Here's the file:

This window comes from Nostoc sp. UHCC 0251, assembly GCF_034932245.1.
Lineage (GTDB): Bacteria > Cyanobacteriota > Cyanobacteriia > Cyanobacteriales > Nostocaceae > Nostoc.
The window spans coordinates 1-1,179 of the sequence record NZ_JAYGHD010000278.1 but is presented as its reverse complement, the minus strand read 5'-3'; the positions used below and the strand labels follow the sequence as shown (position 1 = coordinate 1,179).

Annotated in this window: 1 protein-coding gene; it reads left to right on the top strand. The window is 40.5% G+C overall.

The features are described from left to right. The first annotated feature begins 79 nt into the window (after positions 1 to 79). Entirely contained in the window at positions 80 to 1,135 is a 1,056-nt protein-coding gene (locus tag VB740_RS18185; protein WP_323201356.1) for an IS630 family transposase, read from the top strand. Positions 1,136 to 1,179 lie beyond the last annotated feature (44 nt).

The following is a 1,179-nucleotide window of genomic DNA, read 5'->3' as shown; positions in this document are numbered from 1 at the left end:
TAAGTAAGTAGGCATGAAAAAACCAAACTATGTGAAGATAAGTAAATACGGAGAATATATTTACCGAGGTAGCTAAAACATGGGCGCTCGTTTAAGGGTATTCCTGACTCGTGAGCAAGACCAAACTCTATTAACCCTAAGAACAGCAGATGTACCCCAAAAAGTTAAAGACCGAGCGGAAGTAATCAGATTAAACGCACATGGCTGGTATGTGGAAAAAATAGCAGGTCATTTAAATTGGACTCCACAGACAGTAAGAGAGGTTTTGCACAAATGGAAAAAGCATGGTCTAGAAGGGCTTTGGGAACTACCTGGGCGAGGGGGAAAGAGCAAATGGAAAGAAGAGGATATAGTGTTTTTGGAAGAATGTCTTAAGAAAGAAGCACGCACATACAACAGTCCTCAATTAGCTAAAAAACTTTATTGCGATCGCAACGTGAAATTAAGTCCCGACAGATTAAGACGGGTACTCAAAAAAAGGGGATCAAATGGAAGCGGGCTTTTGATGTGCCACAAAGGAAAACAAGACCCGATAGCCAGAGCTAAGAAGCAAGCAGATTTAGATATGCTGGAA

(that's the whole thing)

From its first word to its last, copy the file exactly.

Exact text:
This window comes from Nostoc sp. UHCC 0251, assembly GCF_034932245.1.
Lineage (GTDB): Bacteria > Cyanobacteriota > Cyanobacteriia > Cyanobacteriales > Nostocaceae > Nostoc.
The window spans coordinates 1-1,179 of the sequence record NZ_JAYGHD010000278.1 but is presented as its reverse complement, the minus strand read 5'-3'; the positions used below and the strand labels follow the sequence as shown (position 1 = coordinate 1,179).

Annotated in this window: 1 protein-coding gene; it reads left to right on the top strand. The window is 40.5% G+C overall.

The features are described from left to right. The first annotated feature begins 79 nt into the window (after positions 1 to 79). Entirely contained in the window at positions 80 to 1,135 is a 1,056-nt protein-coding gene (locus tag VB740_RS18185; protein WP_323201356.1) for an IS630 family transposase, read from the top strand. Positions 1,136 to 1,179 lie beyond the last annotated feature (44 nt).

The following is a 1,179-nucleotide window of genomic DNA, read 5'->3' as shown; positions in this document are numbered from 1 at the left end:
TAAGTAAGTAGGCATGAAAAAACCAAACTATGTGAAGATAAGTAAATACGGAGAATATATTTACCGAGGTAGCTAAAACATGGGCGCTCGTTTAAGGGTATTCCTGACTCGTGAGCAAGACCAAACTCTATTAACCCTAAGAACAGCAGATGTACCCCAAAAAGTTAAAGACCGAGCGGAAGTAATCAGATTAAACGCACATGGCTGGTATGTGGAAAAAATAGCAGGTCATTTAAATTGGACTCCACAGACAGTAAGAGAGGTTTTGCACAAATGGAAAAAGCATGGTCTAGAAGGGCTTTGGGAACTACCTGGGCGAGGGGGAAAGAGCAAATGGAAAGAAGAGGATATAGTGTTTTTGGAAGAATGTCTTAAGAAAGAAGCACGCACATACAACAGTCCTCAATTAGCTAAAAAACTTTATTGCGATCGCAACGTGAAATTAAGTCCCGACAGATTAAGACGGGTACTCAAAAAAAGGGGATCAAATGGAAGCGGGCTTTTGATGTGCCACAAAGGAAAACAAGACCCGATAGCCAGAGCTAAGAAGCAAGCAGATTTAGATATGCTGGAA